By Ray O’Hanlon
Irish gay groups are urging Mayor Michael Bloomberg to intervene in their long-running standoff with organizers of the New York St. Patrick’s Day Parade.
And if the groups are excluded from the parade again this year, they are urging the mayor not to march in the event himself.
Bloomberg is expected to take part in the parade, the 241st, up Fifth Avenue on March 16.
Meanwhile, in a separate development, a number of Irish-American groups who protested against arrest policies during the Giuliani administration have won a court case against the city that followed a number of arrests two years ago.
The groups, including Irish Queers and the Brehon Law Society, were awarded $469,000 in damages and legal costs.
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Both the Irish Lesbian and Gay Organization and Irish Queers, meanwhile, are urging Mayor Bloomberg to intervene in the parade row over the exclusion of ILGO or stay away from the march.
ILGO spokeswoman Aine Duggan said that ILGO would be reaching out to the mayor in the next few days as well as contacting parade organizers to request inclusion in the line of march.
In anticipation of a refusal, however, ILGO is planning to protest along the sidelines of the parade as part of a coalition of gay and religious groups.
At the same time, Duggan said that ILGO is sensitive to the fact that the parade this year is a salute to the fallen heroes of Sept. 11, some of whom were lesbian, gay, bisexual or transsexual.
“We received tremendous support from the firefighters during our sidelines protest last year. Many came over to joke with us or cheer us on. Now it’s our turn to cheer them on,” she said.
Duggan’s feeling toward the parade committee are less sanguine.
“Sept. 11 brought this city together and it’s unfortunate that this group [the committee] is the first to divide the city again,” she said.
Irish Queers, meanwhile, a separate entity to ILGO, has already written to Mayor Bloomberg accusing him of aligning himself with homophobia.
“Your decision to march in the St. Patrick’s Day parade — an overtly
exclusionary, bigoted parade — not only blatantly contradicts a campaign promise, but aligns you squarely with the unrepentant homophobia of the parade organizers,” the IQ letter stated.
“The St. Patrick’s Day parade has clearly and deliberately defined itself as a venue for marchers who do not support civil rights; who are willing to invoke the right of religion to place themselves out of reach of civil rights law; who exclude lesbian, gay and transgender people, as in the past they excluded women, Irish community members resisting British occupation, people of color and people in wheelchairs,” the letter charged.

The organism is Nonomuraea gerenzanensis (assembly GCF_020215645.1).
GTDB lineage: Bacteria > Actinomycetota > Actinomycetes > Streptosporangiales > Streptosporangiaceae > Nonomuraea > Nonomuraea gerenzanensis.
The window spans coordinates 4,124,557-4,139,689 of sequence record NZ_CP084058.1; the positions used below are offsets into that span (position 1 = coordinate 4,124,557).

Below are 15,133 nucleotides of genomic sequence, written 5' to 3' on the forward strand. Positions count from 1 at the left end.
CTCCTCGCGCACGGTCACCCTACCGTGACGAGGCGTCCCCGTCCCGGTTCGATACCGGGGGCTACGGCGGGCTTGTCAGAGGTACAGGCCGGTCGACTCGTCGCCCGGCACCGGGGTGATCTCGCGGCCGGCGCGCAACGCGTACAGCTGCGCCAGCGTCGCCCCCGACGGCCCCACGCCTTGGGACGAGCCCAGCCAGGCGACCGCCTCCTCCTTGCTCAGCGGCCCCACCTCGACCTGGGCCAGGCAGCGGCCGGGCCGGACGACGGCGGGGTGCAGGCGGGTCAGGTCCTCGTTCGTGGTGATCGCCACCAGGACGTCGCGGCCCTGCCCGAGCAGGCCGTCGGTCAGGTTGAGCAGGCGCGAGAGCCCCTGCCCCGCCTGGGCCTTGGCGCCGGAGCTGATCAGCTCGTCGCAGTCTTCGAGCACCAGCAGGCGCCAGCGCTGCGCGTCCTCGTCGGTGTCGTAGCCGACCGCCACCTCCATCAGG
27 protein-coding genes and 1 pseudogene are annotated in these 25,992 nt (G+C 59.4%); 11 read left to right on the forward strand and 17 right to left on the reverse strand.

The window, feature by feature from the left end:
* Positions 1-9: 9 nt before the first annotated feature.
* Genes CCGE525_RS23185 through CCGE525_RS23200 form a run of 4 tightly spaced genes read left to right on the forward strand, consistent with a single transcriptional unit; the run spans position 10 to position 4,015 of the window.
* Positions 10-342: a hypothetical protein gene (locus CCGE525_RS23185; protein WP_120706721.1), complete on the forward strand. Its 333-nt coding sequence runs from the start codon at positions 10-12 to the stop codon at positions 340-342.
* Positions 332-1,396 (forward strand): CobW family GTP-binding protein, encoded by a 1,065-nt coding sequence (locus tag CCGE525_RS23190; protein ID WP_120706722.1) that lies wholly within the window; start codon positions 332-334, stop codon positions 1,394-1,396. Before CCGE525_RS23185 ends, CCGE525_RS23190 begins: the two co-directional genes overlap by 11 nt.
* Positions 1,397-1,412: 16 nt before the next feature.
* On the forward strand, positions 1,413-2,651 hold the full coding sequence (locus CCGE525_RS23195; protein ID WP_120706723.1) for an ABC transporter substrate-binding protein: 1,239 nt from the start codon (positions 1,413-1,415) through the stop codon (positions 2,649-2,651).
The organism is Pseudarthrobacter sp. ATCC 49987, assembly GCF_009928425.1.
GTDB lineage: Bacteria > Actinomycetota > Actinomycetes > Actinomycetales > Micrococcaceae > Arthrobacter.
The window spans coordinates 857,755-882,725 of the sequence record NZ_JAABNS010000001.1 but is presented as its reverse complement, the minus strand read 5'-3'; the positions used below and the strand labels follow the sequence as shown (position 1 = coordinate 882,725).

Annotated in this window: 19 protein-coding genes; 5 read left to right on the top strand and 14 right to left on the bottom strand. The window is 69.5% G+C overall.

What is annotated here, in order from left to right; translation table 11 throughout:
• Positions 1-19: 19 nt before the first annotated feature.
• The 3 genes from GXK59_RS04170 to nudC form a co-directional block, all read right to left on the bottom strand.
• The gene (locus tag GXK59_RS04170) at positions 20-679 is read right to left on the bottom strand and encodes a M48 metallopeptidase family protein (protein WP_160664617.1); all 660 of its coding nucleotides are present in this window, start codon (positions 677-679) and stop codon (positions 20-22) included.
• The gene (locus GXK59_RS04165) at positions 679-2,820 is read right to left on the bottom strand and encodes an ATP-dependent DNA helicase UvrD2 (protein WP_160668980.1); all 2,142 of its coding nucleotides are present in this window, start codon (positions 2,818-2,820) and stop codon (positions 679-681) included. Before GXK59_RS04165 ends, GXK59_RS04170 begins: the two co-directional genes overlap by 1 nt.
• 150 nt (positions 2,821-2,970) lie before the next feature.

“The presence of police and firefighters in the parade does not change this fact. Similarly, your own presence does not promote inclusion ‘from the inside,’ but simply lends the strength of the mayor’s office to the exclusion,” the letter continued.
“There are many ways to honor the victims and the rescue workers of Sept. 11, and there are many reasons, particularly now, to stand strong for civil rights. We hope you will choose a venue that honors all people affected by 9/11 — queers, people of color, immigrants and others whose civil rights are under attack right now — and which does not serve to pit the NYPD and FDNY against the people of New York City.”
Irish Queers meanwhile, along with other groups, including the Brehon Law Society and the Irish Parades Emergency Committee, are this week awaiting a payout from the city after a dozen of their members were arrested two years ago.
The arrests were made during a protest against the shooting of immigrant Amadou Diallo by police in the Bronx.
The groups charged that the arrests and 24-hour detentions — as opposed to summonses — were in violation of their First Amendment rights, given that the charges could not result in jail time after court hearings.
The groups further charged the administration of Mayor Rudolph Giuliani of indulging in anti-speech practices.
“Of the $469,000 won, $169,000 will go to legal fees and the rest will be divided among the 12 plaintiffs,” said Emmaia Gelman of Irish Queers.
“The city blatantly targeted demonstrators who criticized Giuliani or the NYPD. On that day we stood as Irish Americans protesting racism in the NYPD, drawing parallels between policing in New York city and brutal, racist policing in the north of Ireland, which targets Irish Catholics,” Mary Elizabeth Bartholomew of the Brehon Law Society said.